Monday, May 4, 2009

Gandhi and Paquebot - Part I

Although generally taken for granted, present-day postal service is of relatively recent origin. The use of postage stamps for prepayment of postage was not introduced until 1840, when the UK established a unified postage charge, the famous penny rate, to be paid by the sender of a letter regardless of the distance it had to travel. Until that year, the postal fee based on distance was often very high and was not paid by the sender but by the addressee. If the addressee could not pay, the letter was returned. Gradually, other countries introduced adhesive stamps, and their use spread to international mail. In 1863, on the initiative of the US, representatives of 15 postal administrations met in Paris to consider the problem of standardizing international postal practices.

The decisive development came with the meeting of the first international Postal Congress at Bern in 1874, at the suggestion of the German government. The Bern Congress was attended by delegates from 22 countries: 20 European countries (including Russia), Egypt, and the US. The congress adopted a treaty concerning the establishment of a General Postal Union—commonly known as the Bern Treaty—signed on 9 October 1874. This was the forerunner of the series of multilateral Universal Postal Union conventions and came into force in the following year, when the union was formally established, on 1 July 1875, to administer its operative regulations.

The 1874 Convention provided for subsequent postal congresses to revise the convention in the light of economic and technical developments. The second congress, held in Paris in 1878, changed the name of the General Postal Union to the Universal Postal Union (UPU). Four more congresses were held prior to World War I: 1st in Lisbon, 1885; and 2nd in Vienna, 1891.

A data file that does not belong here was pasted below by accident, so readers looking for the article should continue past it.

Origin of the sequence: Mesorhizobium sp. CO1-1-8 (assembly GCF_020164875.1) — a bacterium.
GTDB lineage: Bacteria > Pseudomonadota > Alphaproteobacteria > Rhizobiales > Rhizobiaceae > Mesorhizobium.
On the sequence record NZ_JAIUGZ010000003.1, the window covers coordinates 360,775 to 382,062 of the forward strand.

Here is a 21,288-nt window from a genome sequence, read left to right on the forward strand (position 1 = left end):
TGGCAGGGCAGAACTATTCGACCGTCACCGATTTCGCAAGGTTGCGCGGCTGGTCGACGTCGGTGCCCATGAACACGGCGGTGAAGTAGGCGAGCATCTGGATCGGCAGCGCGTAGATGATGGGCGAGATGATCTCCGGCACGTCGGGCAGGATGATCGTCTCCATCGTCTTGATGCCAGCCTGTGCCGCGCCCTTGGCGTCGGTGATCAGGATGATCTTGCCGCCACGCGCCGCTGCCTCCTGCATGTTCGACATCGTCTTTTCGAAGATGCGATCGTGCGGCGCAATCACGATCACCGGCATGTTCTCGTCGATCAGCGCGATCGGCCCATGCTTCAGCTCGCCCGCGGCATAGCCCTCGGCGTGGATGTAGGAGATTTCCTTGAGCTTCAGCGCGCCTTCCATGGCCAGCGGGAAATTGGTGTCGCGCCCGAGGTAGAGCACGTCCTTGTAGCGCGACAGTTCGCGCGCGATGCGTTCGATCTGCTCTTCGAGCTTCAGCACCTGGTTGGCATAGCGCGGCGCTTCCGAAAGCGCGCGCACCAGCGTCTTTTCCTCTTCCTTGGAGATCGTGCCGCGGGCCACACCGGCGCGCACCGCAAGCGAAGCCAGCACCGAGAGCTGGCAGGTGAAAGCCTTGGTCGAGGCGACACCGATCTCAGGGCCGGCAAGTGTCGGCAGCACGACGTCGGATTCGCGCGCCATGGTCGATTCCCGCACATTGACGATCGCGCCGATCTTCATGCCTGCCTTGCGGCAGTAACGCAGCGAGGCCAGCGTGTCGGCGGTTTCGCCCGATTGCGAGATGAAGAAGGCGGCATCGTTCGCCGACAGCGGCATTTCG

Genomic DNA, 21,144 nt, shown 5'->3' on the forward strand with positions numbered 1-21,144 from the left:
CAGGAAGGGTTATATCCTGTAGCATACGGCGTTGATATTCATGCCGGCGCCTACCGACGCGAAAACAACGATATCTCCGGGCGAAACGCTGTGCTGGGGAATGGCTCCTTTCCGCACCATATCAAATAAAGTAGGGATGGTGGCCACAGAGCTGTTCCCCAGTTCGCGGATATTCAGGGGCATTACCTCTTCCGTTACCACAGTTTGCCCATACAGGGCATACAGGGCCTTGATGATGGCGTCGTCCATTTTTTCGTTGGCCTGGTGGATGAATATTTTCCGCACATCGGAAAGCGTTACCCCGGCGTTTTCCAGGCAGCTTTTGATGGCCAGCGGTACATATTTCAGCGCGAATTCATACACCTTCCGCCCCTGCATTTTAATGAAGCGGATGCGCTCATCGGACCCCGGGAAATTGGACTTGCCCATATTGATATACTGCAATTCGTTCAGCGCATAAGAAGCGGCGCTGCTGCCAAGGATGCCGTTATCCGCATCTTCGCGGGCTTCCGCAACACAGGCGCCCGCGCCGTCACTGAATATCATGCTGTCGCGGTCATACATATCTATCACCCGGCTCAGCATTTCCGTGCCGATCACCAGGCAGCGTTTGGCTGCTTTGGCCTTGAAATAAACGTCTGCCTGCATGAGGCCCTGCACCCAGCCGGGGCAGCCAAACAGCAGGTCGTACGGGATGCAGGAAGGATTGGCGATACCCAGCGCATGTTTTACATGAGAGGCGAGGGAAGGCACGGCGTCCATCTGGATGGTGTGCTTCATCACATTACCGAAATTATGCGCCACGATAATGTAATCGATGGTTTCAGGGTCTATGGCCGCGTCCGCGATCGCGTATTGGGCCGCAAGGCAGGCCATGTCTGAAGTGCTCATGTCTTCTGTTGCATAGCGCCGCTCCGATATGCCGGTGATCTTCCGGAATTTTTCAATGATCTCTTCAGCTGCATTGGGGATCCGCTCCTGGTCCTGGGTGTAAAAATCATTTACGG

The second one held in 1891 in Vienna is of importance. This where the UPU addressed how to frank mail when the mail is sent or posted while the individual is traveling on board a shipping vessel. Which country's postage stamp was to be used? To make it easy, the origin country of the ship or the Flag that it represented was chosen as the default country whose postage stamp would be accepted. The mail would then be transfered to next port where it would dock without incurring any mail forwarding charges.

However, it did not answer the question as to how to identify the franking or cancellation of any mail that originated from on board a ship. So, in 1894 a tentative agreement was reached to use "paquebot" cancel or marking on the mail to distinguish it's use. This was not ratified as official maritime correspondence marking till the 3rd congress session held in Washington, 1897.

Paquebot means Packet Boat in French, since it was the official language of UPU.

Here's the million dollar question, what's Gandhi got to do with Paquebot?
Well, Gandhi traveled to London on S.S. Rajputana to attend the Round Table Conference. No known mail sent by Gandhi and mailed from S.S. Rajputana is known to exist. However an example of a Paquebot cancel from Rajputana, dated 16-Dec-1930 is attached.

After many years I did finally come across a Gandhi Stamp actually used on a Paquebot Cancel. For now I am attaching the scans of both front and the back. I will provide some additional details on the cover at a later point.

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